Talking About Gender Identity With Kids

Published by Sally Palmer on

Talking About Gender Identity With Kids


If human anatomy makes you squeamish, please find a different blog to read. This post isn’t for you.

**There are SO MANY amazing transgender artists and songs, but I have to start with one of the original “gender benders,” David Bowie. If you want more, click here for musical suggestions.**

Gender. Biological sex. Boy or girl? If you are currently pregnant or have children, you’ve probably had friends, family members and complete strangers ask you about the gender of your unborn child. There are gender reveal parties which involve cakes with sugary layers announcing the color that corresponds with your child’s genitalia; elaborate bridge lighting ceremonies, confetti cannons, colored golf balls, t-shirts; the list goes on and on. There are online quizzes and this myth that boys are carried low and girls are carried high in the belly (or is it the other way around?). You can combine your urine with red cabbage to figure out the gender, or buy a test at a drugstore. Evidently the food you crave during pregnancy will tell you whether it’s a boy or a girl. Obviously, I’m going to ask why? Why is there so much hype about your child’s physical gender? I can assure you that your baby has no idea what a penis or vagina is, let alone why it’s such a big deal. 

Most of the parents I’ve questioned have some sort of response ready, like “I like to be prepared,” (NOTE: Nothing prepares you for parenting, nothing) or “I would like to narrow it down to either girl or boy names,” or “I want the room to be ready.” Okay. Let me get this straight – you need to know your child’s physical gender so you can put them in the “right clothes” or so they can have a completely gendered room/life experience straight out of the womb? What if your son doesn’t like blue, or what if they actually don’t identify as their biological gender?  Some people swear that it doesn’t matter if their baby is a boy or a girl, just that they’re healthy, but they’d also like to just, you know, know.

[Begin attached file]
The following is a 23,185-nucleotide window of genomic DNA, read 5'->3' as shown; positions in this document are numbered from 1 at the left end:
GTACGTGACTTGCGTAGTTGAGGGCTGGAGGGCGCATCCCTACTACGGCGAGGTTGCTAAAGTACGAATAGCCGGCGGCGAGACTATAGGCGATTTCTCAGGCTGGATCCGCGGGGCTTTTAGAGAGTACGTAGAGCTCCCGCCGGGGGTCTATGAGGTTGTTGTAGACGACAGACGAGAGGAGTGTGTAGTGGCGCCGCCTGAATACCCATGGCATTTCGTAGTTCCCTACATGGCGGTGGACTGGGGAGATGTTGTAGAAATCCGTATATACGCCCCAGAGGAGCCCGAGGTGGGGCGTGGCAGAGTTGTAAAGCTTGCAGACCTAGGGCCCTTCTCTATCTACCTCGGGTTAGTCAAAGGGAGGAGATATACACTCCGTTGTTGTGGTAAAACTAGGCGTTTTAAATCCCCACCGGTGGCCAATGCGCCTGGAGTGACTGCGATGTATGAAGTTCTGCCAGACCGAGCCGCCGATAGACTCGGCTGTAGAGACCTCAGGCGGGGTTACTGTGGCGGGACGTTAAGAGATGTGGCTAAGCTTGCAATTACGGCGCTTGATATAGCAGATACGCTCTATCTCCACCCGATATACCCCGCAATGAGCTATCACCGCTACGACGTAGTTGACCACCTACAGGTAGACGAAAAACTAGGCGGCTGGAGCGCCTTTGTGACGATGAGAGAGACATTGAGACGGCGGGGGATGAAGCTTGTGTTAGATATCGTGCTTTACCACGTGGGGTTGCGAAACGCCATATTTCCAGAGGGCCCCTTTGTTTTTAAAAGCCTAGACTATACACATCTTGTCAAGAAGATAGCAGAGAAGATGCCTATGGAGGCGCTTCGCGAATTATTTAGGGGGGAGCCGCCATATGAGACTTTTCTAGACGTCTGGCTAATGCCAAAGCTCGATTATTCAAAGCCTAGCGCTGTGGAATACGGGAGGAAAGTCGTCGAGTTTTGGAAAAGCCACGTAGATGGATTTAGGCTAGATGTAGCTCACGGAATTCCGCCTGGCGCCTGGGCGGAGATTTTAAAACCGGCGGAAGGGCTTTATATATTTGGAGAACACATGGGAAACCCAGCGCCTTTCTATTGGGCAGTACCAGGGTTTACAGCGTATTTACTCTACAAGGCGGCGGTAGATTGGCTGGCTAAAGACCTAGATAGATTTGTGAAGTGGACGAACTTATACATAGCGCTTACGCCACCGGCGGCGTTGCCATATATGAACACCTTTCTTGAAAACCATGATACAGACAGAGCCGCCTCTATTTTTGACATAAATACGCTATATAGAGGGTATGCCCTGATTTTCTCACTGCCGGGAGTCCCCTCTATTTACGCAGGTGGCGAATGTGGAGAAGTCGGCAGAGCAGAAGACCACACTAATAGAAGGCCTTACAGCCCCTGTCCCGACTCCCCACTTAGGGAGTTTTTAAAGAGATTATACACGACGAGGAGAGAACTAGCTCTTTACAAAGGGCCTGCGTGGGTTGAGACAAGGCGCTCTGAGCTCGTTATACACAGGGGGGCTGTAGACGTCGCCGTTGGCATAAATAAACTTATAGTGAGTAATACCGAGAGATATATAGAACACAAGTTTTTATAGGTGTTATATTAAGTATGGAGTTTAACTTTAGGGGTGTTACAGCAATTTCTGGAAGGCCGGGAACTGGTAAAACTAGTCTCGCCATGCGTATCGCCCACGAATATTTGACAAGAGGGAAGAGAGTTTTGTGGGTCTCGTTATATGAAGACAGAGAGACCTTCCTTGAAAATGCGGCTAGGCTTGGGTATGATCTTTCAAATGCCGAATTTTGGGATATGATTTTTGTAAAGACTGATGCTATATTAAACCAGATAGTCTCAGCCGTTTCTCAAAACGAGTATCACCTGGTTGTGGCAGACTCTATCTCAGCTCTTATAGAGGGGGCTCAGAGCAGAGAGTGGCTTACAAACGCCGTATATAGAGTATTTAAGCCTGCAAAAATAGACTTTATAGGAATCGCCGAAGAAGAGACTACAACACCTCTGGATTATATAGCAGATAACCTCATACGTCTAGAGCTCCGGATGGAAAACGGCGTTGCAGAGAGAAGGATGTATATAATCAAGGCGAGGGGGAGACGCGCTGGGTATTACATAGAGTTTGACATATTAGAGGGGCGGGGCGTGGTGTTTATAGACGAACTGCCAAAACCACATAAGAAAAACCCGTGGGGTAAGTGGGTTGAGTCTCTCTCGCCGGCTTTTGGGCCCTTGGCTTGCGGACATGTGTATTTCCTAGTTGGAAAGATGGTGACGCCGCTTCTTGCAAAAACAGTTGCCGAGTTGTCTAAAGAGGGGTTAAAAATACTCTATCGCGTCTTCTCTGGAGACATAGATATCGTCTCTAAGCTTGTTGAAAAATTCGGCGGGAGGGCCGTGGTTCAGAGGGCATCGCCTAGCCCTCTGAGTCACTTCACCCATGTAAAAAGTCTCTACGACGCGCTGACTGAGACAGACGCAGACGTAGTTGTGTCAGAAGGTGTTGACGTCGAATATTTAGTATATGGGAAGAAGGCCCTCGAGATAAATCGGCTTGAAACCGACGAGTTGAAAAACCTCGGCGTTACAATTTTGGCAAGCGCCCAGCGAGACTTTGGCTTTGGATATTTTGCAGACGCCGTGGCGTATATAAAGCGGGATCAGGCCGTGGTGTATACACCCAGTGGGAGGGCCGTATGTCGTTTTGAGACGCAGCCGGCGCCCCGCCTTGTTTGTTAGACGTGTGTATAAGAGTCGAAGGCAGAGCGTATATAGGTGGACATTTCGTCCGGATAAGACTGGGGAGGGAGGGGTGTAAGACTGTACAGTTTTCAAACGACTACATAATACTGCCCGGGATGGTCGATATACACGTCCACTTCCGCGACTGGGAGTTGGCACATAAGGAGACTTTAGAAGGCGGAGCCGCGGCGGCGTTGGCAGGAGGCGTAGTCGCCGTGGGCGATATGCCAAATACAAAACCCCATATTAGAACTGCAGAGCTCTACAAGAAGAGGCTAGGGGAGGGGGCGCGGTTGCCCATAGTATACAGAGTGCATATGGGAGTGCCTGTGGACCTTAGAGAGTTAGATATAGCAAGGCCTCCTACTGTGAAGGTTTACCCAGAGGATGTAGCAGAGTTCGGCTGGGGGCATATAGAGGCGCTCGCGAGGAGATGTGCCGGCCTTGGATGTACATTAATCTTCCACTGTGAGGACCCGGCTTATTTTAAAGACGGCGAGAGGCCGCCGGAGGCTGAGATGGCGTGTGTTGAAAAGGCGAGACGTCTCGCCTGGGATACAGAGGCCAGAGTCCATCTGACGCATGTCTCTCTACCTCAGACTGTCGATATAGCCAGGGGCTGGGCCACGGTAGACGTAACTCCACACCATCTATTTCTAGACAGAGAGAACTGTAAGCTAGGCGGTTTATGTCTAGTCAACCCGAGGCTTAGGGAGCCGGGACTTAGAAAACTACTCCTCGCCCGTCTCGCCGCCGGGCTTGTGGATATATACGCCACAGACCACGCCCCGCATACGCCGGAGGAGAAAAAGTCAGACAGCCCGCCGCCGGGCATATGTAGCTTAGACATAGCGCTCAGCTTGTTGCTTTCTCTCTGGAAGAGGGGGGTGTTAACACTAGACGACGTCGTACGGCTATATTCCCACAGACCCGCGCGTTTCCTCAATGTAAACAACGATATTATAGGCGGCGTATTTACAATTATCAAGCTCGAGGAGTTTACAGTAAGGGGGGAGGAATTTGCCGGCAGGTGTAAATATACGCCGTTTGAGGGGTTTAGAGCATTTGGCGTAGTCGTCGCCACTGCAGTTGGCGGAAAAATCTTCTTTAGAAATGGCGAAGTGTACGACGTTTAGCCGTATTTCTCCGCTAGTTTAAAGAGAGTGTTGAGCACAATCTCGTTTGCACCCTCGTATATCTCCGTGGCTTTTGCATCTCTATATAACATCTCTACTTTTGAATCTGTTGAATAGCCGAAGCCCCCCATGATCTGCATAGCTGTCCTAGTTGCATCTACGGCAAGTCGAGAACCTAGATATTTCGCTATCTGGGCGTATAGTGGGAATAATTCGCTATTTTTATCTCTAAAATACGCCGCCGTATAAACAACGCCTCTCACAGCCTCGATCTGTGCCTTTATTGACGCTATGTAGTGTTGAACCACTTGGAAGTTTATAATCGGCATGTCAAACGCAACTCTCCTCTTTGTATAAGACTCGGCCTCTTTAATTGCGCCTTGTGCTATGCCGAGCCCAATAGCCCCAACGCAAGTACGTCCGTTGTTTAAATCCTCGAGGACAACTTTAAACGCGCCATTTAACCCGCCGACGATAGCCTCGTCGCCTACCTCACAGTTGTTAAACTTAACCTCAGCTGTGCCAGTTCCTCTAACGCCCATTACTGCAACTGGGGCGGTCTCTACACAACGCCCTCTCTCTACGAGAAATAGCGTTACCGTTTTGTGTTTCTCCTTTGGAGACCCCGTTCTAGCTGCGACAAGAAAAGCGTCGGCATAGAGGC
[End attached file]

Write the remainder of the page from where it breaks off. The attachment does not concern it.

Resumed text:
I’m pretty convinced that ultrasound technology is partially to blame for this obsession, as well a strong societal pressure. For reference, ultrasounds were first administered on humans in 1956 in Glasgow, Scotland. Before the 1950s, ultrasound machines were used primarily on ships, to detect structural flaws. Today, you have to opt out of an ultrasound and beg the technician to not tell you the gender; they are completely standard procedure. 

In the context of gender identity, or the understanding that gender is your personal sense of identity (not related to having a penis or vagina), the emphasis on knowing a baby’s gender is extremely destructive. In most cases, the gender identity of the child will match their body, but what if it doesn’t? How do you undo all of the gendering that occurred before the child was even born? Short answer: you can’t undo it; and I think this is why “coming out” can be an incredibly terrifying and traumatic experience. Your whole life has been informed by a heteronormative, cisgendered expectation and now you have to define yourself as other, with the fear that your family members and friends won’t accept you. We can do better; nobody should be afraid to live their truth.

As parents and members of society, we have the power to create a different outcome. We can talk about gender in an open and loving way, making room for a healthy conversation about identity. To illustrate my point, I’ll share a little bit of my story. For starters, I didn’t want to know the gender of my child before they were born. It truly didn’t matter to me and I had to constantly defend my choice to “not know.” I’d be in the grocery store and some stranger would ask me if I knew what I was having. My response: “I’m having a baby.” Sometimes this would stop the next question, but generally it progressed to “But is it a girl or a boy?” I laugh now, thinking about my responses. They ranged from, “I have absolutely no idea” to “Well, it’s something, but definitely not a cat.” 

Once my first baby was born, we had to pick a name, mainly because we couldn’t leave the hospital with an unnamed baby (we were in Texas, after all). It took us at least two days to come up with a name and it wasn’t on any list we had made (another hint to expectant parents: sometimes the name does not fit the child). We went home with a healthy baby in completely gender neutral clothing, with a gender neutral name.